During the 19th and the 20th centuries, the role of the Catholic Church in the Spanish society and government was one of the issues polarizing Spanish society[dubious ]. It supported and was strongly supported by and associated with the Spanish monarchy and the system of privileges for a small aristocratic elite.[14] However at the same time, even in military and conservative circles anti-clericism began to gain ground, partly as a reaction to the Carlist wars, and partly due to the feeling that anti-Enlightenment religious dogma was responsible for Spain's failure to develop and imperial decline.[citation needed]

The Second Spanish Republic saw an alternation of progressive and conservative coalition governments between 1931 and 1936. Amidst the disorder caused by the military coup of July 1936, many supporters of the legitimate (Republican) government pointed their weapons against individuals they considered local reactionaries, including priests and nuns.

A paradoxic case for foreign Catholics was that of the Basque Nationalist Party, at the time a Catholic party from the Basque areas, who after some hesitation, supported the Republican government in exchange for an autonomous government in the Basque Country. Although, virtually every other group on the Republican side was involved in the anticlerical persecution, the Basques did not play a part.[15] The Vatican diplomacy tried to orient them to the National side, explicitly supported by Cardinal Isidro Goma y Tomas, but the BNP feared the centralism of the Nationals. Some Catalan nationalist also found themselves in the same situation, such as members of de Unió Democràtica de Catalunya party whose most relevant leader, Manuel Carrasco i Formiguera was killed by the Nationalists in Burgos on 1938.

Controversy

A number of controversies have arisen around the beatification of some of these clerics, most of them opposing the notion of these priests being killed for mere religious hatred and, while not excusing their brutal murders, putting them in the context of the historical moment and questioning the appropriateness of their beatification.

One of the most notable of these has centred around Cruz Laplana y Laguna, bishop of Cuenca, a well-known supporter of the monarchic regime, who since the proclamation of the Second Republic had carried out a number of political, pro right-wing campaigns throughout the province, and had established close contacts with military officials such as general Joaquín Fanjul, a supporter of Francisco Franco's coup. The bishop of Cuenca is described by his biographer as "supreme advisor" to the general, as well as being closely involved with the Falange. In 1936 he personally endorsed José Antonio Primo de Rivera, the leader of this party, as a candidate to the 1936 local elections. When the pro-coup uprising in Cuenca failed, the bishop was arrested by Republican militiamen for collaborationism. He was tried for conspiring against the Republican government and executed on 8 August.[16]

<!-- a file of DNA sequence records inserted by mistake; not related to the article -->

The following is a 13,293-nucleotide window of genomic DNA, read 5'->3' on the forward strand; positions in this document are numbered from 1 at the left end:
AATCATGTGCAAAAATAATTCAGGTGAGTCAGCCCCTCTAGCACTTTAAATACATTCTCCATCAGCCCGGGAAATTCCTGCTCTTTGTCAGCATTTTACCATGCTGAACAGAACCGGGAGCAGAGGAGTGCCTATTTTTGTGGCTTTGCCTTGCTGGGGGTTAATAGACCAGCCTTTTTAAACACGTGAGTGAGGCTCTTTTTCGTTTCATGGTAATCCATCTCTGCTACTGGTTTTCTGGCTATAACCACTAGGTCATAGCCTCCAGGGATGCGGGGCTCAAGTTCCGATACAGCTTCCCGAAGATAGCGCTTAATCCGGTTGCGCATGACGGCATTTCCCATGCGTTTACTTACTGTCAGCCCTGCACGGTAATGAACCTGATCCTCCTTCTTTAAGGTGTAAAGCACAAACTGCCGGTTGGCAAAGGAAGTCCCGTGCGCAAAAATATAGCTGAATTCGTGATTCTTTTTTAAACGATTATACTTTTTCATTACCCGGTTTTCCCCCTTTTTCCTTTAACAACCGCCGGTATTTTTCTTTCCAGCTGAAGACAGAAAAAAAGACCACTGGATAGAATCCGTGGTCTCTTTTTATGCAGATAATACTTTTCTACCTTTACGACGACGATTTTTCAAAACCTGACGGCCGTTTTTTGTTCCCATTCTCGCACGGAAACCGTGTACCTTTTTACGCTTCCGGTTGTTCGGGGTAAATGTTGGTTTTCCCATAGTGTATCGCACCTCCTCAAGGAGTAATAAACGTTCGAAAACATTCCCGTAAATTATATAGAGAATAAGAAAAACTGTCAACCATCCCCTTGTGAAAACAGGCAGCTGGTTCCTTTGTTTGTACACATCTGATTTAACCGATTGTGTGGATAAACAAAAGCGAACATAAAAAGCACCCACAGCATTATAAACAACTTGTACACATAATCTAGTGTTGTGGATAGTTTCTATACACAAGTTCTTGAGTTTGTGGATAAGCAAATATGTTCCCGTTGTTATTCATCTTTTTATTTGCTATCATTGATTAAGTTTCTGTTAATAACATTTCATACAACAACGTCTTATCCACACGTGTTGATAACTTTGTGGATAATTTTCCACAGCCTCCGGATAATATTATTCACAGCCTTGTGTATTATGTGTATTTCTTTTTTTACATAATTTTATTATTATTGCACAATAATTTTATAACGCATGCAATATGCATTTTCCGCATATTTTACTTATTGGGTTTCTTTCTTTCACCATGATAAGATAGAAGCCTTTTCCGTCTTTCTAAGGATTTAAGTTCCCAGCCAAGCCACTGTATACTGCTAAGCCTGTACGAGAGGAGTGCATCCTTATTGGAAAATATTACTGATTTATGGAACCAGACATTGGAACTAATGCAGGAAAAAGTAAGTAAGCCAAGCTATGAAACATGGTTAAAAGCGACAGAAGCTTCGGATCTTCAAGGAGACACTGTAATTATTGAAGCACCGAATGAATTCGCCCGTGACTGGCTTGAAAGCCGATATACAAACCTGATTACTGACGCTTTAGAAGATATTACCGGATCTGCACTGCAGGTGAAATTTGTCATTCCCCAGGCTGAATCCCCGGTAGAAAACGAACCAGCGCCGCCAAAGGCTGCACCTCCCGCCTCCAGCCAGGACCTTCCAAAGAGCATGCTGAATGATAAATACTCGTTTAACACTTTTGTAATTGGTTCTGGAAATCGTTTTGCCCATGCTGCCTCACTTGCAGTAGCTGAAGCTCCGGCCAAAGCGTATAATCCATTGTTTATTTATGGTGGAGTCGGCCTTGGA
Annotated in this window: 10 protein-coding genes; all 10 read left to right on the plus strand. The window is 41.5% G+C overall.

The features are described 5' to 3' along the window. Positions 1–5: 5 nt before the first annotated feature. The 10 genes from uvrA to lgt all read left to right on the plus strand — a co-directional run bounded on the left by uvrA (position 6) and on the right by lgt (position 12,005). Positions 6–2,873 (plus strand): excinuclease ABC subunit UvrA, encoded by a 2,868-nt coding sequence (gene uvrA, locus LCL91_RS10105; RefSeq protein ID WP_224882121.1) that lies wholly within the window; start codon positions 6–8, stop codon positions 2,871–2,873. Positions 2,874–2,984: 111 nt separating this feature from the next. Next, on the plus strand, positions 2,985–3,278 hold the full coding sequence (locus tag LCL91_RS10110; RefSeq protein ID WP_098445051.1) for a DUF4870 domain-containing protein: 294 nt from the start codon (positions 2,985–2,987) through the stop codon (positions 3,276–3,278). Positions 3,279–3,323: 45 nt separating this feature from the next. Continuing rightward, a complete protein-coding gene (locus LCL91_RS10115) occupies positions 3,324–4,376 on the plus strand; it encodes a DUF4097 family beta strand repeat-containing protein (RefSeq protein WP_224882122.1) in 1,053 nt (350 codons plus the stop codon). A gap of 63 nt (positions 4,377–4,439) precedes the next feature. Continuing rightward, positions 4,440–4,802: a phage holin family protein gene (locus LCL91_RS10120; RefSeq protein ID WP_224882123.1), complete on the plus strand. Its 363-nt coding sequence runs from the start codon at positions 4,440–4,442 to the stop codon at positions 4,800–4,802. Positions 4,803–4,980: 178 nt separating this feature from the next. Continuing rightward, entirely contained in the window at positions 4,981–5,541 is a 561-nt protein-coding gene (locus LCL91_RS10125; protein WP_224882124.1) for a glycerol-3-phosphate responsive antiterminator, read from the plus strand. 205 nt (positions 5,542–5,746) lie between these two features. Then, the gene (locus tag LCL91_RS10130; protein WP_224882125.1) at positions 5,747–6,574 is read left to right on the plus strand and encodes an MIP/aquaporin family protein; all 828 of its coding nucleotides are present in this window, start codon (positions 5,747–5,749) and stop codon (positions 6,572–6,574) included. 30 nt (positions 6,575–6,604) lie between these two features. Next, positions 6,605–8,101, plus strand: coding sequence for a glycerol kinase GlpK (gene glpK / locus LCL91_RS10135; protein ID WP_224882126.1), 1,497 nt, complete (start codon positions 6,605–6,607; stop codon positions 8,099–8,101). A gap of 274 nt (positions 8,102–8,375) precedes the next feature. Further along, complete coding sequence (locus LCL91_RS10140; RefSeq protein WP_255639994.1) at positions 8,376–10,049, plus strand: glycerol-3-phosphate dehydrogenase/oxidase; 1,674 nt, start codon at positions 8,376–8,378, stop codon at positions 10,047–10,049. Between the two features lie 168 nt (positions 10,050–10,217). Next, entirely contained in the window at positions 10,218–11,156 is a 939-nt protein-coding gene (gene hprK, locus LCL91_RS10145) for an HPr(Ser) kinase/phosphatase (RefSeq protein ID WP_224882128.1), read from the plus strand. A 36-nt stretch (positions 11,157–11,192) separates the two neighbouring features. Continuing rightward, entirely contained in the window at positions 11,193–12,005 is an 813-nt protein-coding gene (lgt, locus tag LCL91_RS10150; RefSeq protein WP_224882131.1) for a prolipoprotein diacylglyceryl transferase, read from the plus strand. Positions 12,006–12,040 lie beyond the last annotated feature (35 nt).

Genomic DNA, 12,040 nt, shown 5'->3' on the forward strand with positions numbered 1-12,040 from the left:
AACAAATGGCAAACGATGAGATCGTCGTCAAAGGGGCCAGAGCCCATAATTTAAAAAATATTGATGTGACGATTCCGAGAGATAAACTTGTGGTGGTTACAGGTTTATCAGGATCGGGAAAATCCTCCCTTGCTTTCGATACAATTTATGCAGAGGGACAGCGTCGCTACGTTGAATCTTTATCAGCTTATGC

Fulgencio Martínez, a priest in the village of La Paca in Murcia who was shot after the uprising, was reported by many locals to be closely allied to the local landowners. Over several days before the uprising, father Fulgencio met with these landowners in the village casino—the hub of social life for the local elites in rural Spain—to organise the support for the military coup by offering guns and money to any of those who would join an improvised militia. On the 18th of July, the day of the uprising, father Fulgencio was among the armed thugs who were going through the village streets on lorries rallying support for the uprising under shouts of "Long live the army!" and "Long live general Queipo de Llano!".[17]